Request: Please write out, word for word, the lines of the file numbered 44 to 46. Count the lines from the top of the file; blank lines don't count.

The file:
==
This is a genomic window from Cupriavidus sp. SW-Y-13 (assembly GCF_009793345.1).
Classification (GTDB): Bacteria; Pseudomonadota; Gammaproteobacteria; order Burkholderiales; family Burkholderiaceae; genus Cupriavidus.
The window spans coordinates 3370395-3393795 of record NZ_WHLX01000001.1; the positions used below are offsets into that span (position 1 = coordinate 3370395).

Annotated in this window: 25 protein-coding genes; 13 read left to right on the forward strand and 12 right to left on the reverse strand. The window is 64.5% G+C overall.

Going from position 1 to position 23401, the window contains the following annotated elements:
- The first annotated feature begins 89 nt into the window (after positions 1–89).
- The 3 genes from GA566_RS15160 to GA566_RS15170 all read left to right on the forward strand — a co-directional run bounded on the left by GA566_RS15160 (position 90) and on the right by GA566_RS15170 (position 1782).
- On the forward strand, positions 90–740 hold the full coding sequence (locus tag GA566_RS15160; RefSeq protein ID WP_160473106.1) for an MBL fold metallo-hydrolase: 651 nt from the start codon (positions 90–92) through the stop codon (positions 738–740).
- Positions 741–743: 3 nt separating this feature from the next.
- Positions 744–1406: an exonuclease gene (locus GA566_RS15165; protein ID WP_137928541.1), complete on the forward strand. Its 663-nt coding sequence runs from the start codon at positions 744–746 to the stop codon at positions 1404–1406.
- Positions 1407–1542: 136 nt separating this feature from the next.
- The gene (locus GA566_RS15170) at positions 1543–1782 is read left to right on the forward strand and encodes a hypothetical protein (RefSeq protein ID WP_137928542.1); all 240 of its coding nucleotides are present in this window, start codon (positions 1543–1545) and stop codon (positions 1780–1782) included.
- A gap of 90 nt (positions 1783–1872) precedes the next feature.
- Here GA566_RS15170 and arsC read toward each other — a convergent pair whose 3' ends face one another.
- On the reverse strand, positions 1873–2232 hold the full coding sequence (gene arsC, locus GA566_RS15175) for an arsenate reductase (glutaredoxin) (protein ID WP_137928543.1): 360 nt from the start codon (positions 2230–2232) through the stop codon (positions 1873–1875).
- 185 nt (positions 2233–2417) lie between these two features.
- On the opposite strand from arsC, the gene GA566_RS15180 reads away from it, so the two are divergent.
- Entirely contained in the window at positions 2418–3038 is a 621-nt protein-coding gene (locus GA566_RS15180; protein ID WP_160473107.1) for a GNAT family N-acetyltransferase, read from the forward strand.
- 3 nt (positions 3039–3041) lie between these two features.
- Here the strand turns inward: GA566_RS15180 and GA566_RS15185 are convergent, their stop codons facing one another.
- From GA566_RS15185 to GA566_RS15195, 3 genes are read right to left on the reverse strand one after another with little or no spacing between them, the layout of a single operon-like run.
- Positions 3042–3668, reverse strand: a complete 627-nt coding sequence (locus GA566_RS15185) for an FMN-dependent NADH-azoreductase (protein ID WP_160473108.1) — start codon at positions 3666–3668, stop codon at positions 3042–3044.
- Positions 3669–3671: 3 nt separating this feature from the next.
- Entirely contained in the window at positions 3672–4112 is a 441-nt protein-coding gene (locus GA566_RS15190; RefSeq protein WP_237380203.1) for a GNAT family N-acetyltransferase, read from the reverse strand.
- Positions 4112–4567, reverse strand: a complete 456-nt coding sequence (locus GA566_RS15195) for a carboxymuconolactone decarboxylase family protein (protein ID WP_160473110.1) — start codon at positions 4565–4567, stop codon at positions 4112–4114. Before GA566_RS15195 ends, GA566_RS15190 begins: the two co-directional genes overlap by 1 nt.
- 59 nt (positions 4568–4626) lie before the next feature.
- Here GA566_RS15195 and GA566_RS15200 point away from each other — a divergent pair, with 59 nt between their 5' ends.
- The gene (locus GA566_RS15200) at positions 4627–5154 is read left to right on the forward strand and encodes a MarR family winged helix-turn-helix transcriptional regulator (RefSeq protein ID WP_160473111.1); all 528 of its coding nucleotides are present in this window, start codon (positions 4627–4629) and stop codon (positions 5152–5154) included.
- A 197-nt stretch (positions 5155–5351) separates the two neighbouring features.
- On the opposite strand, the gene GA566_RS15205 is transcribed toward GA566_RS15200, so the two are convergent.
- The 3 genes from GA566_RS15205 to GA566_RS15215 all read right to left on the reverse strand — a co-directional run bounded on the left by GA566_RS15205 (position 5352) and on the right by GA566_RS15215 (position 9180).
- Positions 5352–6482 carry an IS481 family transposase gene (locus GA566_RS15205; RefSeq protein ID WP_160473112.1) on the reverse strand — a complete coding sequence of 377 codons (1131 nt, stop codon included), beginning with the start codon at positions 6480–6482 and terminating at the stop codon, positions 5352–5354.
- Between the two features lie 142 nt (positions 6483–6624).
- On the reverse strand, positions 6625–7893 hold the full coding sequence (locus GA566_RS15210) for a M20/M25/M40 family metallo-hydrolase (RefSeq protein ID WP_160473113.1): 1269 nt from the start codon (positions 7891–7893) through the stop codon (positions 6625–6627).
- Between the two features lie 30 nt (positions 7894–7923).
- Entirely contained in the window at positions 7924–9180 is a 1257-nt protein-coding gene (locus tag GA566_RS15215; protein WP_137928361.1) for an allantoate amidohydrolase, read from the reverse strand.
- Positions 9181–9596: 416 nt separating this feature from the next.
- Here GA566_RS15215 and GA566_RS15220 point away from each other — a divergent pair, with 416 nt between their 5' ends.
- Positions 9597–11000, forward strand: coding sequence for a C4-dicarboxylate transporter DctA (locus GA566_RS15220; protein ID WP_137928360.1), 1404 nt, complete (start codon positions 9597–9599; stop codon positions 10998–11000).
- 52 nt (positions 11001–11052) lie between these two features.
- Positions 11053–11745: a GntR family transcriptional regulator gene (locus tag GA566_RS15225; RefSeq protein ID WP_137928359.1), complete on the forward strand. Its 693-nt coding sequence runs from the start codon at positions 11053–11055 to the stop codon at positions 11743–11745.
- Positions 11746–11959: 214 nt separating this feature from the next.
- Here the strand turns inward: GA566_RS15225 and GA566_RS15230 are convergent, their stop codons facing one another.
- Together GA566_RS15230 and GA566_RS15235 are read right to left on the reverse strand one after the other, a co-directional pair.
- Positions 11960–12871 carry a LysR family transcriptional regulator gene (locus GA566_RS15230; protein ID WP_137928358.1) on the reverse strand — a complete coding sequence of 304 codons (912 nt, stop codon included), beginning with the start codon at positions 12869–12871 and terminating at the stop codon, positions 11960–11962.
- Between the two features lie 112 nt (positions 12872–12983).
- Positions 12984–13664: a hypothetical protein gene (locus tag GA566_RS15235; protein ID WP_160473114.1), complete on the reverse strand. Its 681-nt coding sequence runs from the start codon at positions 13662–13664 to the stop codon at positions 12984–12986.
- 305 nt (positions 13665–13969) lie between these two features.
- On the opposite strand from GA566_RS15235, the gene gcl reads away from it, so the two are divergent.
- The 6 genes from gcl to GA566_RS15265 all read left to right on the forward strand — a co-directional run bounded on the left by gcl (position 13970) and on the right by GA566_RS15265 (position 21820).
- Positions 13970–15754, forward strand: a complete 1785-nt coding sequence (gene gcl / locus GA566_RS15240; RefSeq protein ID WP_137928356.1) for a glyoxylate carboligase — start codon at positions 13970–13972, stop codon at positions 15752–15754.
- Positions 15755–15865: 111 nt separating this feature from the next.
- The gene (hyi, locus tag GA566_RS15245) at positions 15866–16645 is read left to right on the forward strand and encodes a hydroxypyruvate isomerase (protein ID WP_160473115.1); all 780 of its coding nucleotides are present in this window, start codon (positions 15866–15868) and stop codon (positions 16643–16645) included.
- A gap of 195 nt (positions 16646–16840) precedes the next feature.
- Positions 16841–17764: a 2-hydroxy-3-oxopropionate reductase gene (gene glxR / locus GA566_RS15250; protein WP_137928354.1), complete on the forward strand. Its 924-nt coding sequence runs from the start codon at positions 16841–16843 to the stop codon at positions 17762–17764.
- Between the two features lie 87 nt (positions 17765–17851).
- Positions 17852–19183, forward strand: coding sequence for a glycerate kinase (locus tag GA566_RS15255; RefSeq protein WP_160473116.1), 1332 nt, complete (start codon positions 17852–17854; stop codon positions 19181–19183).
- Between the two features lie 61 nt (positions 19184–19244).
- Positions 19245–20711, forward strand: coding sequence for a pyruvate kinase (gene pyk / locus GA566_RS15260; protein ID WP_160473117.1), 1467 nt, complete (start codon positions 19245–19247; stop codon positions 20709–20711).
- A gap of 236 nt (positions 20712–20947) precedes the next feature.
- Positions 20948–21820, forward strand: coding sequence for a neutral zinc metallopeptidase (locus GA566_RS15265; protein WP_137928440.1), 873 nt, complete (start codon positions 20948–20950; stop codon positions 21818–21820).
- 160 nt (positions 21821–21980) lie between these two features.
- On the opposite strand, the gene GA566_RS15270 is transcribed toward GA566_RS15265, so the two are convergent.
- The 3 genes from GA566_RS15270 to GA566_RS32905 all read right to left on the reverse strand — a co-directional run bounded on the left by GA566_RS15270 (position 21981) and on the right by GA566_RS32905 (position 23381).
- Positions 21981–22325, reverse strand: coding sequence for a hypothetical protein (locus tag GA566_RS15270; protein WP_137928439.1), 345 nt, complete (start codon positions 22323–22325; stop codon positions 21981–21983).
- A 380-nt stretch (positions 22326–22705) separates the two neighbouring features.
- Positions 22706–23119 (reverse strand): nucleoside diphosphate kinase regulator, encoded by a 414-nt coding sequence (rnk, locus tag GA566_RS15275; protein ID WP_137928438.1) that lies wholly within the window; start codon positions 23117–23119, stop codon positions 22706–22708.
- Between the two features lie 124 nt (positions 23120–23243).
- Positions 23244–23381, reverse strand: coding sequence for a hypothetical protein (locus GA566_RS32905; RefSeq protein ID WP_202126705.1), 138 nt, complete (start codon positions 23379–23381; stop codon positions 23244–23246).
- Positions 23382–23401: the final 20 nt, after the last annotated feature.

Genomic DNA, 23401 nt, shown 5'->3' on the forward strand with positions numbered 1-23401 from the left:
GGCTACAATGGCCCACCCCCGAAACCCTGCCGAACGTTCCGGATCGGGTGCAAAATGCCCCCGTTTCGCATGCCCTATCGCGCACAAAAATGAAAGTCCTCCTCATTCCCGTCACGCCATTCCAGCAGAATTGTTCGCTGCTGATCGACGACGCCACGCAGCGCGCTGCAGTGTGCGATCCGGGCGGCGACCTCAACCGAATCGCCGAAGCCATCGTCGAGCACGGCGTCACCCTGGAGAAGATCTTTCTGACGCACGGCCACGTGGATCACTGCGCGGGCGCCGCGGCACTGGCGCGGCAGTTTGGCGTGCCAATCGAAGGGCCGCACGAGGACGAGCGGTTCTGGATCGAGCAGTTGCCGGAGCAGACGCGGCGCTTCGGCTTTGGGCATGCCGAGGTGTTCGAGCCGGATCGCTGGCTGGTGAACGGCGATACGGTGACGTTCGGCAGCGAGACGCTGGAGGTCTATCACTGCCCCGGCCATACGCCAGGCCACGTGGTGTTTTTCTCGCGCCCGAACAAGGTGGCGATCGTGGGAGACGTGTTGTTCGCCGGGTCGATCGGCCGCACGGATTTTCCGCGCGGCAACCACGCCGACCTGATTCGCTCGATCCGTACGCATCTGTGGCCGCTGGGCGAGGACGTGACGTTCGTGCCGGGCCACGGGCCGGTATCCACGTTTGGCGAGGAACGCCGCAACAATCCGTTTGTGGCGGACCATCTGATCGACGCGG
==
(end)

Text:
- Together GA566_RS15230 and GA566_RS15235 are read right to left on the reverse strand one after the other, a co-directional pair.
- Positions 11960–12871 carry a LysR family transcriptional regulator gene (locus GA566_RS15230; protein ID WP_137928358.1) on the reverse strand — a complete coding sequence of 304 codons (912 nt, stop codon included), beginning with the start codon at positions 12869–12871 and terminating at the stop codon, positions 11960–11962.
- Between the two features lie 112 nt (positions 12872–12983).